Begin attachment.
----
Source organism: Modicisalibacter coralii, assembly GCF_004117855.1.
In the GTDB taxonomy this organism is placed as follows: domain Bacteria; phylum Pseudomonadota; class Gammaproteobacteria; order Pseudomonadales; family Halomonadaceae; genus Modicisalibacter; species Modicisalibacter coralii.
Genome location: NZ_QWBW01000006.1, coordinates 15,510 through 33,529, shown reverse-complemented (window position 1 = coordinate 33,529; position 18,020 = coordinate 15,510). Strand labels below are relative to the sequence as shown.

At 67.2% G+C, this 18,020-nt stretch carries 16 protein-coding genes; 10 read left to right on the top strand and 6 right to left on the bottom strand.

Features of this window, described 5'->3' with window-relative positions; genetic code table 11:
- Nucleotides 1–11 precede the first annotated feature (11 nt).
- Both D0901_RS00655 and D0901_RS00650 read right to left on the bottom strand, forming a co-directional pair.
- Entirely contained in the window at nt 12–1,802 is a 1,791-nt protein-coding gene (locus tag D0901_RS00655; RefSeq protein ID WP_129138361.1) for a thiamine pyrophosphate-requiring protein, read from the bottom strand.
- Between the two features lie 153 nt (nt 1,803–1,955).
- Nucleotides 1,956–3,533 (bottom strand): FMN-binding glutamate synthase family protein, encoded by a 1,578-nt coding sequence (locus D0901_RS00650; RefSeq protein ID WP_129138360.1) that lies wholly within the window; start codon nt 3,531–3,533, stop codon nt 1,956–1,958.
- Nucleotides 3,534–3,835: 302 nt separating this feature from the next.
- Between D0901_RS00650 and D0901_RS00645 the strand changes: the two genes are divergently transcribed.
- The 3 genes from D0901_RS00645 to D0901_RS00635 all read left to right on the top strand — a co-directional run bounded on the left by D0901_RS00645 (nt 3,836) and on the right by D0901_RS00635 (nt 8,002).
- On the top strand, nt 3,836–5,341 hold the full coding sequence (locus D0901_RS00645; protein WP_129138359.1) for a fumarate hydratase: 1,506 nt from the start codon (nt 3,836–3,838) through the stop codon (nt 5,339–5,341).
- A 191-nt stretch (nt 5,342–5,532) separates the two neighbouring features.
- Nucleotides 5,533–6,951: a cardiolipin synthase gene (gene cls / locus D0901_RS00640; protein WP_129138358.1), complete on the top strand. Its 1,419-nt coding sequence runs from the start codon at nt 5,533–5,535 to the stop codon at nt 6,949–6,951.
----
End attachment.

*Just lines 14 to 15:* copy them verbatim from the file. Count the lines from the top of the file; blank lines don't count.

- On the top strand, nt 3,836–5,341 hold the full coding sequence (locus D0901_RS00645; protein WP_129138359.1) for a fumarate hydratase: 1,506 nt from the start codon (nt 3,836–3,838) through the stop codon (nt 5,339–5,341).
- A 191-nt stretch (nt 5,342–5,532) separates the two neighbouring features.